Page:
The Cincinnati Bearcats will travel to Columbus this season to play the Ohio State Buckeyes at Ohio Stadium on September 27th. Honestly, I can barely keep track of how many times this contest has been moved. Originally this game was slated for the 2012 season at Cincinnati, be it Nippert or Paul Brown Stadium. OSU’s infinite bankroll put an abrupt halt to that idea. The Buckeyes paid UC to move the game to Columbus. Then, with TCU projected to join the Big East in 2012, which still hosted football at the time, Cincinnati reached out to Ohio State to delay the game. The Buckeyes obliged and had it moved to the upcoming season.
So finally, after years of delay, Cincinnati will play Ohio State for the first time since 2006.
But the game itself isn’t particularly interesting to me. It is, for sure, but we have months before we need to think deeply about it on a micro level. No, the actual payout OSU is giving UC is intriguing to me at this particular time. Like I mentioned above, Ohio State paying Cincinnati to move the game to Ohio Stadium has been known for quite a while now but the actual figure was somewhat of a mystery. Most educated guesses put it at around $1 million. Well, they weren’t too far off. Ohio State will actually be paying UC roughly $888,000 to have the game played in Columbus.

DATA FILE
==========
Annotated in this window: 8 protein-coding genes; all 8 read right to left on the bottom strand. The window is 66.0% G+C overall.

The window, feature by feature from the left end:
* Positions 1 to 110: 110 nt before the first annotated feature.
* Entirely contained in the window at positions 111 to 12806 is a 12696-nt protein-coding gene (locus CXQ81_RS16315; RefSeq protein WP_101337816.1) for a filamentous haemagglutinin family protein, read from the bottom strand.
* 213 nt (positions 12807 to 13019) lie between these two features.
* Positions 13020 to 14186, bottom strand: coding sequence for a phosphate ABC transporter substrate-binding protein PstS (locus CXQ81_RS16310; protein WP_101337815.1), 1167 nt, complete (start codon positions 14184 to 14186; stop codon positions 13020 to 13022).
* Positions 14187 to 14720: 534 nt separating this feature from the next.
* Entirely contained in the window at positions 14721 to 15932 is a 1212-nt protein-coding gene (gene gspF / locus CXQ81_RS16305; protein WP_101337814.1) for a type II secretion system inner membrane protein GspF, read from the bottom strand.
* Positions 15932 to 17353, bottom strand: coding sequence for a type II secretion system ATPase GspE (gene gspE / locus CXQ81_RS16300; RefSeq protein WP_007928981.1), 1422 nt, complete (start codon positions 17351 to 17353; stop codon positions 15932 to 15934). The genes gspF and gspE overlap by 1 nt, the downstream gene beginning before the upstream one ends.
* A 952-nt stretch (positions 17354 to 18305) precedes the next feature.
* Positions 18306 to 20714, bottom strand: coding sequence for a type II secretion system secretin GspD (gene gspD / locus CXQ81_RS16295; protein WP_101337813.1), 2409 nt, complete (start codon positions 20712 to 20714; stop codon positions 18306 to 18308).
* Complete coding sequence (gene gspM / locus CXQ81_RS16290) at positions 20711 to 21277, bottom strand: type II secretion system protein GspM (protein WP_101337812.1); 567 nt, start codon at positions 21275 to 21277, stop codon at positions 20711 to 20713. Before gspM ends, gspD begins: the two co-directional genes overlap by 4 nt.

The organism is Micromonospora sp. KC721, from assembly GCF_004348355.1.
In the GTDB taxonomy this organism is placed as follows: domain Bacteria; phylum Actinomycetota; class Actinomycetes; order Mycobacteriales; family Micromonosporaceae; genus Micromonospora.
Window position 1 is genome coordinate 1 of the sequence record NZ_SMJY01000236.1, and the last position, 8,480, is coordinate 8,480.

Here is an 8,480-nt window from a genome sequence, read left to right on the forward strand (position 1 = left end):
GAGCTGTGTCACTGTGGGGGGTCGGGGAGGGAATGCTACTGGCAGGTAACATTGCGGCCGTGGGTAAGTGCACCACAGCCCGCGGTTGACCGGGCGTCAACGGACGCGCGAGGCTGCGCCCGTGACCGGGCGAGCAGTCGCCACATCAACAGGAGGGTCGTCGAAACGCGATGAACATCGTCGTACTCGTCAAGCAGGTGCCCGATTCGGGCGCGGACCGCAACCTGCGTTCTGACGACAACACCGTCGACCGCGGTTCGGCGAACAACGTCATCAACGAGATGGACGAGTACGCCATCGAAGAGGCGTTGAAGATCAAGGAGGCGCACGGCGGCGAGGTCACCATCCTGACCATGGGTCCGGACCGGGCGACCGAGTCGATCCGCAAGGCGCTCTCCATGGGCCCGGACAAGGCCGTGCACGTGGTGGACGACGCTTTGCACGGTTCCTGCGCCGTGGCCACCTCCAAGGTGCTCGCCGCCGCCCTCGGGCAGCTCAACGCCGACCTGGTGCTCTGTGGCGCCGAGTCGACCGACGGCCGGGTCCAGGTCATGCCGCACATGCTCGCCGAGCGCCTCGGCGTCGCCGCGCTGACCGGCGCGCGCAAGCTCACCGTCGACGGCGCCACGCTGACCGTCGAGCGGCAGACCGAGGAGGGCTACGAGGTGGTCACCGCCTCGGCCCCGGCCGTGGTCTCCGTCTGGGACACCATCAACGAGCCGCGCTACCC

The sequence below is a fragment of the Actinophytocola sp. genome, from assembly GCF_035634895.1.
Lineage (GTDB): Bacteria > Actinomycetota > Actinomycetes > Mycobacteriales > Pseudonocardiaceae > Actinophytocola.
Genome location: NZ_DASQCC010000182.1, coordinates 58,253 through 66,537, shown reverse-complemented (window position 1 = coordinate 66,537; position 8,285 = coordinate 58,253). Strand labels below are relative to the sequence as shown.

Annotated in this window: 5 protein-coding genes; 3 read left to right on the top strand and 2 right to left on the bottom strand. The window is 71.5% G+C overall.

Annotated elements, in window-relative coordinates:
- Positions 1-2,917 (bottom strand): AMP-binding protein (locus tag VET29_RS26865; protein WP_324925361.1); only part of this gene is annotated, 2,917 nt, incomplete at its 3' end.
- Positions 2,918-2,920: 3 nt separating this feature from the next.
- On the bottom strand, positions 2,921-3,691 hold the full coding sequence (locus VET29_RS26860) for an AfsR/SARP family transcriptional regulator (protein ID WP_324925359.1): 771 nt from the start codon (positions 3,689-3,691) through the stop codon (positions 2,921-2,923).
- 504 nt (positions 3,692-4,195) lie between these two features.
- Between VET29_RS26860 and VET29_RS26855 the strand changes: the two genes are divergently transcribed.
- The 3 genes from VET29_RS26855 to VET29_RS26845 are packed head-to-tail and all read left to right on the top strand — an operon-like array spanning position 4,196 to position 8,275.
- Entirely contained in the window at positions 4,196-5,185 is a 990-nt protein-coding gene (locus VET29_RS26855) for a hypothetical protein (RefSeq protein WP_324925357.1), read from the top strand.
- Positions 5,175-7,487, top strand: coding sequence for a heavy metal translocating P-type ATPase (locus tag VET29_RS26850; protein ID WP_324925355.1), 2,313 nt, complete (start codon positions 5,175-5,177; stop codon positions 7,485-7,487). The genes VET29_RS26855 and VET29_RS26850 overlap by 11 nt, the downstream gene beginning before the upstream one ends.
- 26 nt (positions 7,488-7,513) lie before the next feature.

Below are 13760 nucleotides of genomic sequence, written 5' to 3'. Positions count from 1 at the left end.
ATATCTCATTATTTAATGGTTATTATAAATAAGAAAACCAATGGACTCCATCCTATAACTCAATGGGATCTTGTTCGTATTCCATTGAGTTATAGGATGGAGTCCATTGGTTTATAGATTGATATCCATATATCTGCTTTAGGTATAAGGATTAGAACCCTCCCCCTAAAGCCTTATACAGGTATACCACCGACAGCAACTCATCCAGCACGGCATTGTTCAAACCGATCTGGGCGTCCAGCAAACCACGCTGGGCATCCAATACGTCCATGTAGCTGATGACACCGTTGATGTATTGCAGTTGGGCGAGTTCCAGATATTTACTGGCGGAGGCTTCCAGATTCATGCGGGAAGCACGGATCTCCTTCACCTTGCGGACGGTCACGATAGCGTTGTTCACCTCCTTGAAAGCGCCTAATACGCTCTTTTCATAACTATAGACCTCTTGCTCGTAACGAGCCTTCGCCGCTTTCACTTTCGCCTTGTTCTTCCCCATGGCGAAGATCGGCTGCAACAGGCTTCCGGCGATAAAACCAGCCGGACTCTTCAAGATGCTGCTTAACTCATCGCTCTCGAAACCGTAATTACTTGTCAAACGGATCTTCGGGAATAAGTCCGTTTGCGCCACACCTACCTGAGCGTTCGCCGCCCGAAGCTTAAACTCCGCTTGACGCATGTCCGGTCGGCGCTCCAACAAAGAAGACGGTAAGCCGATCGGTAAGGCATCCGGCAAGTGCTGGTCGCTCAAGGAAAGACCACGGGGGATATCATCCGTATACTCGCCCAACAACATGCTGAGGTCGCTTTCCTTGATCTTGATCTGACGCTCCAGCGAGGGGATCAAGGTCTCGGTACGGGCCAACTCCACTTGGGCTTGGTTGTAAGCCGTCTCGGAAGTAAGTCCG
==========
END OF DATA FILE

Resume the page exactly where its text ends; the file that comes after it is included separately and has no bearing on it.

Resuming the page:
That’s a sizable chunk of change the Buckeyes are contributing to the Nippert Stadium/basketball arena renovation/Tuberville contract/Cronin contract fund. And we forever thank Ohio State for their generous donation.
In reality the Bearcats could have probably earned quite a bit more if the game were in Cincinnati, regardless of what kind of wacky provisions Mike Brown and his crew would have worked into the Paul Brown Stadium contract. But unfortunately UC probably didn’t have much of a choice in the matter. If Cincinnati had refused to play Ohio State in Columbus, the Buckeyes could have easily bought out the game. That would have left a void on the Bearcats’ 2014 football schedule and forced them to scramble to fill it, probably with another FCS program. It would have put them in a similar situation as 2012 when Cincinnati played two lower-level schools that year.
So while playing Ohio State on their home turf is less ideal than hosting the game in Southwest Ohio, UC is receiving almost $1 million to do so. It’s not like they’re getting totally ripped off in the deal. Plus a young Bearcats team will have an opportunity to grow up quickly against the high-caliber squad the Buckeyes will boast in 2014. And if Cincinnati emerges victorious it will make the trip all the sweeter, especially considering OSU would have effectively written UC as six-figure check to watch their own team lose.
Now wouldn’t that be hilarious?